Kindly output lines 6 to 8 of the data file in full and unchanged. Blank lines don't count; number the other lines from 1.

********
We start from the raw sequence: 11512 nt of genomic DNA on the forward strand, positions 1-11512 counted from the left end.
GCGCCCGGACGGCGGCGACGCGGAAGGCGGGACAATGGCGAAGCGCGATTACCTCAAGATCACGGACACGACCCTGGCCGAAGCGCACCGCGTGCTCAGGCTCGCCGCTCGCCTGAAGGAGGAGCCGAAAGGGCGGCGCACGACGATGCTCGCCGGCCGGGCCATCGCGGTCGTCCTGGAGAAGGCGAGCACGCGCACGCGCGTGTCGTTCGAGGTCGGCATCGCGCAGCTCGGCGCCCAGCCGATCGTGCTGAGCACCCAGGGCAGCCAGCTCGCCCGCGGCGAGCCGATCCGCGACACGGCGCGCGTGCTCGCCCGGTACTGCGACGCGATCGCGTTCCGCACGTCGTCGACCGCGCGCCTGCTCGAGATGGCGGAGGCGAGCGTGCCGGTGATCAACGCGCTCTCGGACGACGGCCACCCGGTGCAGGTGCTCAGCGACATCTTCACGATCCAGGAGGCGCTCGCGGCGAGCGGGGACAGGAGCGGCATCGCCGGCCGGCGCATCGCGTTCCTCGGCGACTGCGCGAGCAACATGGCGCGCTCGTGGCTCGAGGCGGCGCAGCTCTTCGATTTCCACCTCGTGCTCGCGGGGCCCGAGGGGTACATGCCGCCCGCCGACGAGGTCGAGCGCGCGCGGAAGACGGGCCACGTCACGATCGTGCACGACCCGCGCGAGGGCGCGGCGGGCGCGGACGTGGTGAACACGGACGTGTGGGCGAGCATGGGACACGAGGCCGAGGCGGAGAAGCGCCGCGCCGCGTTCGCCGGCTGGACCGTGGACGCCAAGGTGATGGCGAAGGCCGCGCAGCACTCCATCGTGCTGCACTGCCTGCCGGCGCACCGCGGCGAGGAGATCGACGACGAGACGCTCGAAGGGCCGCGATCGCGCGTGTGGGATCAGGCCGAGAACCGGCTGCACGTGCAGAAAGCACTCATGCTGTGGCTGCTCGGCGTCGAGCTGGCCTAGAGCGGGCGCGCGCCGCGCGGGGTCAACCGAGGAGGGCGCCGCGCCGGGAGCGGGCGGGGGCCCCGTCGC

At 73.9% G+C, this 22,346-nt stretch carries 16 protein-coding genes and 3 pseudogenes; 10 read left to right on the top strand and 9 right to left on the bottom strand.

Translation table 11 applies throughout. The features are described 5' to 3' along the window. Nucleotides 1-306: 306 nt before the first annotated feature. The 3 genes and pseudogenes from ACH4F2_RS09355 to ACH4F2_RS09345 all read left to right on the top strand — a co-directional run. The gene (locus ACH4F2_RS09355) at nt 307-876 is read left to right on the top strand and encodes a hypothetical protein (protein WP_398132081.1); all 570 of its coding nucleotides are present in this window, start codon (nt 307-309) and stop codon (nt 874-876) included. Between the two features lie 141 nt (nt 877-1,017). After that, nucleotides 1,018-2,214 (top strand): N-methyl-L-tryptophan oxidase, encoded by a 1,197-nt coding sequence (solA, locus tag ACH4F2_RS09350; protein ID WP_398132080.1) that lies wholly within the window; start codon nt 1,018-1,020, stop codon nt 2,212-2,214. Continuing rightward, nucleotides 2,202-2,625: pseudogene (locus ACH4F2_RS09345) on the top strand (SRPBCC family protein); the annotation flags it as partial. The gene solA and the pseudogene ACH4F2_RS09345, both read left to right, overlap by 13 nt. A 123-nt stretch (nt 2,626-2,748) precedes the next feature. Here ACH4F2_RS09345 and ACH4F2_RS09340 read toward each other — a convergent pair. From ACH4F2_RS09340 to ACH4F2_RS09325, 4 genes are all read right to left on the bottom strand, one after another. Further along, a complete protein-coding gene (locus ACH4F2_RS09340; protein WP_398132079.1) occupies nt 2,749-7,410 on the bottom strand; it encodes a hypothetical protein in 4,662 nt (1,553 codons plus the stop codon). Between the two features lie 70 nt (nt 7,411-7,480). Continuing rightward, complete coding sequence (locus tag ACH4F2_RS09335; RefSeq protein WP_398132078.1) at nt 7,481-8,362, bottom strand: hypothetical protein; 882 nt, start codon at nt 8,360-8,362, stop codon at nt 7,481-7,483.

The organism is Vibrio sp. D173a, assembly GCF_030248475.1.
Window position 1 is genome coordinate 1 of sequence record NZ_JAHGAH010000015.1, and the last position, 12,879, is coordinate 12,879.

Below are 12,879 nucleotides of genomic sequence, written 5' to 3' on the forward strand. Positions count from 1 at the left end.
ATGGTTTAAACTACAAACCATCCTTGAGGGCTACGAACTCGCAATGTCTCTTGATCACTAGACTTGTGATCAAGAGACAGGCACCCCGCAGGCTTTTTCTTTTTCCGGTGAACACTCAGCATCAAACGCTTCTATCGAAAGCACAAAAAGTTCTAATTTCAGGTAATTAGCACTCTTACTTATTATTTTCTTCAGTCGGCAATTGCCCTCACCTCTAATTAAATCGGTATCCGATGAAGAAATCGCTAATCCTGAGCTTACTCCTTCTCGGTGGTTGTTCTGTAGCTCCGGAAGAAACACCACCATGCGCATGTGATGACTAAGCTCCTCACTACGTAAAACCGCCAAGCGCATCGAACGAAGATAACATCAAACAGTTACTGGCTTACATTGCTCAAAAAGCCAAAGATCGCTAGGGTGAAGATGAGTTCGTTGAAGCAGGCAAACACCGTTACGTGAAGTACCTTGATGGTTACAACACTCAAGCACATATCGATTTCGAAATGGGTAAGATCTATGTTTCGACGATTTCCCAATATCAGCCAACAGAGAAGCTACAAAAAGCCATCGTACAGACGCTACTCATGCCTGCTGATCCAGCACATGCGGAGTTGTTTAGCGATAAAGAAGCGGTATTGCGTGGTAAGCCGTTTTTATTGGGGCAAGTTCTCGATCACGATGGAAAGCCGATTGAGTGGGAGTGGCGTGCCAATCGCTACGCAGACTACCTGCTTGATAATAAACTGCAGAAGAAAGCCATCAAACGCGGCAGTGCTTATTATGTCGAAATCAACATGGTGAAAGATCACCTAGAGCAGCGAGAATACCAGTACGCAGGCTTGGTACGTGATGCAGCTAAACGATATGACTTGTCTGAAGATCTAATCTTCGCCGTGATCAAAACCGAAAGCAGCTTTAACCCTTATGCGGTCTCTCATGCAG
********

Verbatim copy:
Window position 1 is genome coordinate 1 of sequence record NZ_JAHGAH010000015.1, and the last position, 12,879, is coordinate 12,879.

Below are 12,879 nucleotides of genomic sequence, written 5' to 3' on the forward strand. Positions count from 1 at the left end.
ATGGTTTAAACTACAAACCATCCTTGAGGGCTACGAACTCGCAATGTCTCTTGATCACTAGACTTGTGATCAAGAGACAGGCACCCCGCAGGCTTTTTCTTTTTCCGGTGAACACTCAGCATCAAACGCTTCTATCGAAAGCACAAAAAGTTCTAATTTCAGGTAATTAGCACTCTTACTTATTATTTTCTTCAGTCGGCAATTGCCCTCACCTCTAATTAAATCGGTATCCGATGAAGAAATCGCTAATCCTGAGCTTACTCCTTCTCGGTGGTTGTTCTGTAGCTCCGGAAGAAACACCACCATGCGCATGTGATGACTAAGCTCCTCACTACGTAAAACCGCCAAGCGCATCGAACGAAGATAACATCAAACAGTTACTGGCTTACATTGCTCAAAAAGCCAAAGATCGCTAGGGTGAAGATGAGTTCGTTGAAGCAGGCAAACACCGTTACGTGAAGTACCTTGATGGTTACAACACTCAAGCACATATCGATTTCGAAATGGGTAAGATCTATGTTTCGACGATTTCCCAATATCAGCCAACAGAGAAGCTACAAAAAGCCATCGTACAGACGCTACTCATGCCTGCTGATCCAGCACATGCGGAGTTGTTTAGCGATAAAGAAGCGGTATTGCGTGGTAAGCCGTTTTTATTGGGGCAAGTTCTCGATCACGATGGAAAGCCGATTGAGTGGGAGTGGCGTGCCAATCGCTACGCAGACTACCTGCTTGATAATAAACTGCAGAAGAAAGCCATCAAACGCGGCAGTGCTTATTATGTCGAAATCAACATGGTGAAAGATCACCTAGAGCAGCGAGAATACCAGTACGCAGGCTTGGTACGTGATGCAGCTAAACGATATGACTTGTCTGAAGATCTAATCTTCGCCGTGATCAAAACCGAAAGCAGCTTTAACCCTTATGCGGTCTCTCATGCAG